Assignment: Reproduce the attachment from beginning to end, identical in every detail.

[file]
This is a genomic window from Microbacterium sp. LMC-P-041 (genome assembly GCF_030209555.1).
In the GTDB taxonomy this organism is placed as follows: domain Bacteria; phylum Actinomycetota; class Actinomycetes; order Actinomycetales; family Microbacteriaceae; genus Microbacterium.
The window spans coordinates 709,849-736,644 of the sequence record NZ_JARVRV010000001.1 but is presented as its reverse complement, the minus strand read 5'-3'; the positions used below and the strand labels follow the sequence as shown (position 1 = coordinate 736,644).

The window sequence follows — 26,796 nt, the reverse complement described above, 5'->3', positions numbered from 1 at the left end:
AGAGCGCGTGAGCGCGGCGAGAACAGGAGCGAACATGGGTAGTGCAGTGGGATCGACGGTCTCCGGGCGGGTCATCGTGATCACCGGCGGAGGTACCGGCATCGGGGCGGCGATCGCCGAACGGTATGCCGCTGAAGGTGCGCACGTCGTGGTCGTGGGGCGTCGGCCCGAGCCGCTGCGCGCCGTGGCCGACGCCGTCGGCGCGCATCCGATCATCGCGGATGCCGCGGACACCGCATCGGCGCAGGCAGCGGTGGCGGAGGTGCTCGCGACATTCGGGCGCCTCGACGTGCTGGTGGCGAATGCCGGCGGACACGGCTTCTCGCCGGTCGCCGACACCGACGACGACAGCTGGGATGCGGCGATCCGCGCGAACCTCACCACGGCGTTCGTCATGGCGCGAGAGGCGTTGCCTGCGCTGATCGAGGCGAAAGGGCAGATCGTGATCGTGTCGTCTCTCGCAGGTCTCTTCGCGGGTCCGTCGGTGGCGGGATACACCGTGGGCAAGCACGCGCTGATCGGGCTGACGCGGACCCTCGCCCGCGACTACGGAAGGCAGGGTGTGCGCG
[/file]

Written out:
This is a genomic window from Microbacterium sp. LMC-P-041 (genome assembly GCF_030209555.1).
In the GTDB taxonomy this organism is placed as follows: domain Bacteria; phylum Actinomycetota; class Actinomycetes; order Actinomycetales; family Microbacteriaceae; genus Microbacterium.
The window spans coordinates 709,849-736,644 of the sequence record NZ_JARVRV010000001.1 but is presented as its reverse complement, the minus strand read 5'-3'; the positions used below and the strand labels follow the sequence as shown (position 1 = coordinate 736,644).

The window sequence follows — 26,796 nt, the reverse complement described above, 5'->3', positions numbered from 1 at the left end:
AGAGCGCGTGAGCGCGGCGAGAACAGGAGCGAACATGGGTAGTGCAGTGGGATCGACGGTCTCCGGGCGGGTCATCGTGATCACCGGCGGAGGTACCGGCATCGGGGCGGCGATCGCCGAACGGTATGCCGCTGAAGGTGCGCACGTCGTGGTCGTGGGGCGTCGGCCCGAGCCGCTGCGCGCCGTGGCCGACGCCGTCGGCGCGCATCCGATCATCGCGGATGCCGCGGACACCGCATCGGCGCAGGCAGCGGTGGCGGAGGTGCTCGCGACATTCGGGCGCCTCGACGTGCTGGTGGCGAATGCCGGCGGACACGGCTTCTCGCCGGTCGCCGACACCGACGACGACAGCTGGGATGCGGCGATCCGCGCGAACCTCACCACGGCGTTCGTCATGGCGCGAGAGGCGTTGCCTGCGCTGATCGAGGCGAAAGGGCAGATCGTGATCGTGTCGTCTCTCGCAGGTCTCTTCGCGGGTCCGTCGGTGGCGGGATACACCGTGGGCAAGCACGCGCTGATCGGGCTGACGCGGACCCTCGCCCGCGACTACGGAAGGCAGGGTGTGCGCG